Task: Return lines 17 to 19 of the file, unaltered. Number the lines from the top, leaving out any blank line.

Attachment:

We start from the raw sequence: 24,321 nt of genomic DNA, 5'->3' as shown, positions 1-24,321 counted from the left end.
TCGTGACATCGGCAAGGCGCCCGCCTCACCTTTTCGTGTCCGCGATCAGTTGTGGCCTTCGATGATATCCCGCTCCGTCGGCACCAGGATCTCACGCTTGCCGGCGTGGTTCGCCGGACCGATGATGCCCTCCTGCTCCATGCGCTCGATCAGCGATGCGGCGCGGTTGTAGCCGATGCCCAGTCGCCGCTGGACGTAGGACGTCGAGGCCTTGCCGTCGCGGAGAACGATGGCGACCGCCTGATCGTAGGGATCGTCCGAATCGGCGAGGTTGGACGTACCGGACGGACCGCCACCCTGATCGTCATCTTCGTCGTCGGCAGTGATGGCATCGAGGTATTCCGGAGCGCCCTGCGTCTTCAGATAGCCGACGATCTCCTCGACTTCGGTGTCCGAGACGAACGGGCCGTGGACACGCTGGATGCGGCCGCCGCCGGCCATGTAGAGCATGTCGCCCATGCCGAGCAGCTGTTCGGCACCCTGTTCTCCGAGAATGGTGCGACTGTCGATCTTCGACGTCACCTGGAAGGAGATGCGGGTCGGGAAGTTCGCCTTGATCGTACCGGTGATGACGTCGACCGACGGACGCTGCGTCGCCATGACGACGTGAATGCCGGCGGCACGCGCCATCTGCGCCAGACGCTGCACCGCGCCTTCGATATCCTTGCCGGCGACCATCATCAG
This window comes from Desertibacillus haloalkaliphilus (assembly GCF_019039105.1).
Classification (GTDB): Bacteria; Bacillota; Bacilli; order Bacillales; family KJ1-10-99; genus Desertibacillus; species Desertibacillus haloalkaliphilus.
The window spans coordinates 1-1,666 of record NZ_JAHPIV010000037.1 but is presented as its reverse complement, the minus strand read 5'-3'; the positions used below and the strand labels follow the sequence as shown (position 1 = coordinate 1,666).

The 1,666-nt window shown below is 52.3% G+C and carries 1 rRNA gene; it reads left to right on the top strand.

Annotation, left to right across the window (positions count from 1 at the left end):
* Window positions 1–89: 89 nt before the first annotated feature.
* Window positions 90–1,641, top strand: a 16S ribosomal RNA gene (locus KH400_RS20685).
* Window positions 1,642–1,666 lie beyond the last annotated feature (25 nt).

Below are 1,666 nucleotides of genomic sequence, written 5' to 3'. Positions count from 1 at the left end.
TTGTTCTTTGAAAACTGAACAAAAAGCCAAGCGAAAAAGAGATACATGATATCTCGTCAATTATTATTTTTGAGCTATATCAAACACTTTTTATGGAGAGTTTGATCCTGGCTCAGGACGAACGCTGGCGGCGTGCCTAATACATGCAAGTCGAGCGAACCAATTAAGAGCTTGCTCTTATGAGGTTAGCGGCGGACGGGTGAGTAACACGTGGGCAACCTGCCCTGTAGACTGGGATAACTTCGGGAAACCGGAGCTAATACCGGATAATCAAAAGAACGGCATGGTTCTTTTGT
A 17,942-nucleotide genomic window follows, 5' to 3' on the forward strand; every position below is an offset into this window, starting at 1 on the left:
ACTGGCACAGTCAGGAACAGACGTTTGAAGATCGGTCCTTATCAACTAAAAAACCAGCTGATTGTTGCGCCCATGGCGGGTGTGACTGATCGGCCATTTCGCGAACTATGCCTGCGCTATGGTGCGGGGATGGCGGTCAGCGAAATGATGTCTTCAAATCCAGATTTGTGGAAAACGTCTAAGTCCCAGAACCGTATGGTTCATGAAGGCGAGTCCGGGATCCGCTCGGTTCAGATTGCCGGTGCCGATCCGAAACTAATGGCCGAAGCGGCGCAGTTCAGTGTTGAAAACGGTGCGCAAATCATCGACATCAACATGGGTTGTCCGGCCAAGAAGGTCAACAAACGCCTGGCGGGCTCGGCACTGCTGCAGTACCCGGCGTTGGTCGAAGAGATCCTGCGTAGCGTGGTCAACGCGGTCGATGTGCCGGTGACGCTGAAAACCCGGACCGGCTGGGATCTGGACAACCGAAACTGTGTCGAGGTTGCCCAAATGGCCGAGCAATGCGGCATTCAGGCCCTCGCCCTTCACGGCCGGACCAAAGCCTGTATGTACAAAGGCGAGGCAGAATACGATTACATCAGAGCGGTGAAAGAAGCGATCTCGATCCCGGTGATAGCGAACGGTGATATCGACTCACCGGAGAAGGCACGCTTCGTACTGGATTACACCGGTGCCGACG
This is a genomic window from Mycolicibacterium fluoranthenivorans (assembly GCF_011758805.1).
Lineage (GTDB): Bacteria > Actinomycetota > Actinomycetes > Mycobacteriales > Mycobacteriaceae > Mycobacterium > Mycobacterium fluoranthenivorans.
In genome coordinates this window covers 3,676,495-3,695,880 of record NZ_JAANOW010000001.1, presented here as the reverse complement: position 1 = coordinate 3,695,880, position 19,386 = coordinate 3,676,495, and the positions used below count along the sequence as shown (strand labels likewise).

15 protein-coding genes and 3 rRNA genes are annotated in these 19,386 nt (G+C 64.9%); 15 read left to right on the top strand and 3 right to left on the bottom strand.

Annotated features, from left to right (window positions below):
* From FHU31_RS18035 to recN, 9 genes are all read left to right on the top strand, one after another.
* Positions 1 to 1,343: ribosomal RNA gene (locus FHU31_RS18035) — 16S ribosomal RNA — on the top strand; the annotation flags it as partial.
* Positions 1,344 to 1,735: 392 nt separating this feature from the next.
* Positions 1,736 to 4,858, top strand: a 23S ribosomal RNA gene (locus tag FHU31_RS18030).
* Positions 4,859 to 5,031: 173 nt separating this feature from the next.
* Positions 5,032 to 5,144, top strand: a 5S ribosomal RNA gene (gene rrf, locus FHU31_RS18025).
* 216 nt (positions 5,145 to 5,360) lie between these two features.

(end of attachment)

In genome coordinates this window covers 3,676,495-3,695,880 of record NZ_JAANOW010000001.1, presented here as the reverse complement: position 1 = coordinate 3,695,880, position 19,386 = coordinate 3,676,495, and the positions used below count along the sequence as shown (strand labels likewise).

15 protein-coding genes and 3 rRNA genes are annotated in these 19,386 nt (G+C 64.9%); 15 read left to right on the top strand and 3 right to left on the bottom strand.

Annotated features, from left to right (window positions below):